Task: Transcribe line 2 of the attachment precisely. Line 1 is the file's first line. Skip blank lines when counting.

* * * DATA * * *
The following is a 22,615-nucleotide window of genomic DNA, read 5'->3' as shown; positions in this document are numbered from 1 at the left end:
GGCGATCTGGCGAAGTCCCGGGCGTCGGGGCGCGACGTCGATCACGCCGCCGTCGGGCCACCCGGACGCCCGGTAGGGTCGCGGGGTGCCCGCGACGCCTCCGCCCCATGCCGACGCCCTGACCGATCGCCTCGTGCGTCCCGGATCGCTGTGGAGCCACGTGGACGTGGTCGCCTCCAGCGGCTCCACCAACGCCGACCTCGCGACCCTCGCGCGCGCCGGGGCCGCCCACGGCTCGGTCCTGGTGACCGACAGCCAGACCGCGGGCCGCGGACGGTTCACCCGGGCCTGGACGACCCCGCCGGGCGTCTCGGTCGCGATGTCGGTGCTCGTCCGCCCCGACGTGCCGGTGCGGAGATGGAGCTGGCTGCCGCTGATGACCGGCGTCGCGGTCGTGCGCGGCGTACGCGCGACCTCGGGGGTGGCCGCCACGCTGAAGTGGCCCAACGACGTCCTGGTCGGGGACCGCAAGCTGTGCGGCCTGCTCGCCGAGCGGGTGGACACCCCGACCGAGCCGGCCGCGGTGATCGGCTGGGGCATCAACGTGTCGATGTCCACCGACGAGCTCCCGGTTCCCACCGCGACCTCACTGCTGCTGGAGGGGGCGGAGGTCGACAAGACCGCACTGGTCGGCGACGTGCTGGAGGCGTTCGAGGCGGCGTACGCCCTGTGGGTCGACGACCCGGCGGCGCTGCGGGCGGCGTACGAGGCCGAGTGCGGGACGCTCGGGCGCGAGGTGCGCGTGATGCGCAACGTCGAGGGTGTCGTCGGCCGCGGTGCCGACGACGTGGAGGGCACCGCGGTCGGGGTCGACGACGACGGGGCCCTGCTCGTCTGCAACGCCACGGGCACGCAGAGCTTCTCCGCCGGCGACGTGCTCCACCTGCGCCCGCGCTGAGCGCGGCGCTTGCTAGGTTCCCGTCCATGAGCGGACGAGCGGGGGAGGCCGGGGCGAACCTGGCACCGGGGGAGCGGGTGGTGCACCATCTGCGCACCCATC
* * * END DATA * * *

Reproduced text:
GGCGATCTGGCGAAGTCCCGGGCGTCGGGGCGCGACGTCGATCACGCCGCCGTCGGGCCACCCGGACGCCCGGTAGGGTCGCGGGGTGCCCGCGACGCCTCCGCCCCATGCCGACGCCCTGACCGATCGCCTCGTGCGTCCCGGATCGCTGTGGAGCCACGTGGACGTGGTCGCCTCCAGCGGCTCCACCAACGCCGACCTCGCGACCCTCGCGCGCGCCGGGGCCGCCCACGGCTCGGTCCTGGTGACCGACAGCCAGACCGCGGGCCGCGGACGGTTCACCCGGGCCTGGACGACCCCGCCGGGCGTCTCGGTCGCGATGTCGGTGCTCGTCCGCCCCGACGTGCCGGTGCGGAGATGGAGCTGGCTGCCGCTGATGACCGGCGTCGCGGTCGTGCGCGGCGTACGCGCGACCTCGGGGGTGGCCGCCACGCTGAAGTGGCCCAACGACGTCCTGGTCGGGGACCGCAAGCTGTGCGGCCTGCTCGCCGAGCGGGTGGACACCCCGACCGAGCCGGCCGCGGTGATCGGCTGGGGCATCAACGTGTCGATGTCCACCGACGAGCTCCCGGTTCCCACCGCGACCTCACTGCTGCTGGAGGGGGCGGAGGTCGACAAGACCGCACTGGTCGGCGACGTGCTGGAGGCGTTCGAGGCGGCGTACGCCCTGTGGGTCGACGACCCGGCGGCGCTGCGGGCGGCGTACGAGGCCGAGTGCGGGACGCTCGGGCGCGAGGTGCGCGTGATGCGCAACGTCGAGGGTGTCGTCGGCCGCGGTGCCGACGACGTGGAGGGCACCGCGGTCGGGGTCGACGACGACGGGGCCCTGCTCGTCTGCAACGCCACGGGCACGCAGAGCTTCTCCGCCGGCGACGTGCTCCACCTGCGCCCGCGCTGAGCGCGGCGCTTGCTAGGTTCCCGTCCATGAGCGGACGAGCGGGGGAGGCCGGGGCGAACCTGGCACCGGGGGAGCGGGTGGTGCACCATCTGCGCACCCATC